The reform comes on the heels of the return to democracy and elimination of the Nepali Hindu monarchy. The Kumari was used to reinforce the legitimacy of the year-old monarchy. The ruling could signal the beginning of the end of the tradition. Officials are livid at the ruling.
Rajan Maharajan, the vice president of the committee that looks after the Kumari and her palace. In any case, she is a goddess so how can court rulings apply? As the video shows below, however, the Kumari is not allowed to speak to anyone. While the Kumari is a living princess, she loses that status when she starts menstruating — then a new Kumari is selected. The tradition obviously repels many feminists and Westerners. The ecological minded mayor of Kathmandu rounded up 88 stray cows and has auctioned them outside Kathmandu Valley.
The auction yielded 64, rupees to the Kathmandu municipality. The holy cows of Kathmandu have been declared as public nuisances and obstruction to the traffic in the city.
Till recently, the cows of Kathmandu walked at a leisurely gait with that notable air of nonchalance which all Nepalese high-brow cows possess because they're revered and worshipped by the Hindus. During my summer holidays I happened to be in Kathmandu seeping in the symphony of colour, noise and sights of Kathmandu perched smack in the middle of Indrachowk.
The noise emitted by the haggling vendors and customers, the high pitched bells of the temples mingling with the honks of scooters, and the sound of bamboo flutes, and the occasional moo of a languidly straying cow who love the vegetable market. This was the sound that I had missed in Freiburg. The smell of burning sandalwood incense sticks, steaming momos, mangoes, gauvas and lotus, marigold and magnolias permeated the air. Add to this cacaphony the unruffled tourists and you get a picture of the pulsating life in this Himalayan bazaar.
In the meantime, another cow, this time a white one with pink ears but hopelessly bent horns, tried to go through a bevy of giggling saffron-wrapped college girls. The flying vegetable market in Kathmandu is a shanty affair with make-shift transitory shops because the policeman keeps on telling them to park their vegetables elsewhere. A steel-blue Ford cruised by noiselessly like a ghost of a battleship.
The indigenous push-cart dubbed gurkha-jeep rumbled by, pushed by brawny Tamang porters. Nearby, a small Japoo-child in his birthday suit prodded a big brown cow with a puny stick. Right near where I was perched was a local Jyapoo Newari farmer selling yellow bananas. The bananas looked ripe and the Jyapoo looked prosperous. The good man was busy haggling with his customer: Half a comb of bananas later, the Jyapoo finally saw the cool cow.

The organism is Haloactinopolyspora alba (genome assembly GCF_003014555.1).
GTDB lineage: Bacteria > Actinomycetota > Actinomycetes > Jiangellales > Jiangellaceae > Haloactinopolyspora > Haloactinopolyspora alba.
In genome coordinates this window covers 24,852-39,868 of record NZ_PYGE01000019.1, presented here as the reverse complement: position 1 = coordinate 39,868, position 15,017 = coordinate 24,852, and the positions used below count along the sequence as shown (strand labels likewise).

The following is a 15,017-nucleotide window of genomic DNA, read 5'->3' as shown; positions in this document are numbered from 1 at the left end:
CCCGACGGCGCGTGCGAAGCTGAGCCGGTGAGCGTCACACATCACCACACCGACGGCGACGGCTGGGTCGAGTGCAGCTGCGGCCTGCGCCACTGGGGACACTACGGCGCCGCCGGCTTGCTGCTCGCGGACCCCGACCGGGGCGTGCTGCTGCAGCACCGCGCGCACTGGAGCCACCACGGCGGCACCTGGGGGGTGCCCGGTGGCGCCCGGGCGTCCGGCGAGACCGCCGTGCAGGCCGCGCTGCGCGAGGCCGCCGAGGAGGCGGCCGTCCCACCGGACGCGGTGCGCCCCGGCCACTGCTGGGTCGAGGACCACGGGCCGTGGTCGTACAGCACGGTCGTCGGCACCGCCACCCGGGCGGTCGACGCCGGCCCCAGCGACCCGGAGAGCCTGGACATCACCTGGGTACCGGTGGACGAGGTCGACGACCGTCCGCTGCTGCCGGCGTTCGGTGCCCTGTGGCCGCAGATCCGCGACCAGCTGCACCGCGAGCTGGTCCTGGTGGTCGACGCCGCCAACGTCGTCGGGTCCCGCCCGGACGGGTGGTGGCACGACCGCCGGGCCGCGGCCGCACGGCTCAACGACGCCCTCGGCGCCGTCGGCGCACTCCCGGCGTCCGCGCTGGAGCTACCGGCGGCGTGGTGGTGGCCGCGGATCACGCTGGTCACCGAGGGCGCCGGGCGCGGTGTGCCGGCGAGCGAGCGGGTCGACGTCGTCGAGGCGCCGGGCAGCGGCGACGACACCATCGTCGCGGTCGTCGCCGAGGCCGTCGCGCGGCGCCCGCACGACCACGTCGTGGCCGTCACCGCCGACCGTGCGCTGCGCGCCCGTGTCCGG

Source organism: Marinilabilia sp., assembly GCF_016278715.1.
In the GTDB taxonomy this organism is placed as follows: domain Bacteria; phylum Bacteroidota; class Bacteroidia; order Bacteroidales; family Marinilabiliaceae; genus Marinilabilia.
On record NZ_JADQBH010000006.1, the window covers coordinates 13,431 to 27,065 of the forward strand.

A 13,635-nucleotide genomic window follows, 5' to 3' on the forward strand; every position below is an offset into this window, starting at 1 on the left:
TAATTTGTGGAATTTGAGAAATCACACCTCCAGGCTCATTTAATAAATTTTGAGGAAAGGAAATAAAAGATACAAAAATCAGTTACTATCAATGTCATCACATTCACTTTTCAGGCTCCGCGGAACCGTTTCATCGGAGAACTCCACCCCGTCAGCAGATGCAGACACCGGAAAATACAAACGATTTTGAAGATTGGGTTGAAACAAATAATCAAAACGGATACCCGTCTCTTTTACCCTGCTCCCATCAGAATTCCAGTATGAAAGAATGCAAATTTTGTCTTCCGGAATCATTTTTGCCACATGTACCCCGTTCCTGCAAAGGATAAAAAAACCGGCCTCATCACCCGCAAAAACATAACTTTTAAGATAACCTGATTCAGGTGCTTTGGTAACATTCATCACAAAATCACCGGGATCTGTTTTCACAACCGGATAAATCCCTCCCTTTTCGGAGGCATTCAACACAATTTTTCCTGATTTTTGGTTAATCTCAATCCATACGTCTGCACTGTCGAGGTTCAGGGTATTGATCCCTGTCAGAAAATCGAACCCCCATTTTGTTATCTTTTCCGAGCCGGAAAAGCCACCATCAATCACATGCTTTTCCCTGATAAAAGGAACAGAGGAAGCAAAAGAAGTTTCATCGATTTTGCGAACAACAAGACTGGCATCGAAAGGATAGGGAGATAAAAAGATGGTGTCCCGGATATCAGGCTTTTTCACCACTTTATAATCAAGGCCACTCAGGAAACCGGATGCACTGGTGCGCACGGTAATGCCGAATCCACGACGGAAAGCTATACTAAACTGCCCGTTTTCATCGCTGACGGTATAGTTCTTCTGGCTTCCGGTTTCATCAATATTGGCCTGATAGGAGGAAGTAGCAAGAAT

What he did next was utterly remarkable. He performed what might be best described as a VTO. He took of from the ground like a British Harrier jet and then thundered at the calm cow. She galloped off like a horse. But that wasn't the end of it. The frightened cow bolted like an unguided missile through the commuters, pedestrians and what-have-yous in the alleys of Kathmandu in its fright.
A cyclist was knocked down and quite a number of Hindus and Buddhists got edgy because of the onrushing cow. What shall I do? According to a legend, a Nepalese king ordered cows to be set free in the streets of Kathmandu by families in mourning to share the pain of the death of a young prince. And since then children in Kathmandu Valley disguise themselves as grotesque cows and motley figures and dance to make the queen laugh. The queen in the legend is long dead but the cow-festival 'Gaijatra' remains.
As you walk the streets of Kathmandu, along Asan Tole, Indrachowk and Basantapur near the Freak Street, which is actually called Jhoche Tole, you see the old Newari women with golden pierced ears and children watching you with a curiosity from the artistically carved wooden windows.
You cannot help feel being watched, because the doors of Kathmandu have the all-seeing eyes of the primordeal Buddha painted on them. Below every house leading into the streets, you see shops selling almost everything: The carpets are eye-catching despite that fact that the colourful ethnic dragons, snow lions and mandalas are disappearing to suit European living rooms in pastel-colours ordered per fax.
There are souvenirs on display such as: The entire temples and altars seem to be on-sale. And the gods seem to be moving out. And out in the distance beyond the forest of Nagarjun: They even had self-baked cakes for diabetics, not that we had insulin problems, but I do remember that my diabetic Creative Writing Professor Bruce Dobler would order a sandwich, weigh it on his portable Waage meticulously. Every gram seemed to count. The tea was excellent and the butter cakes delicious.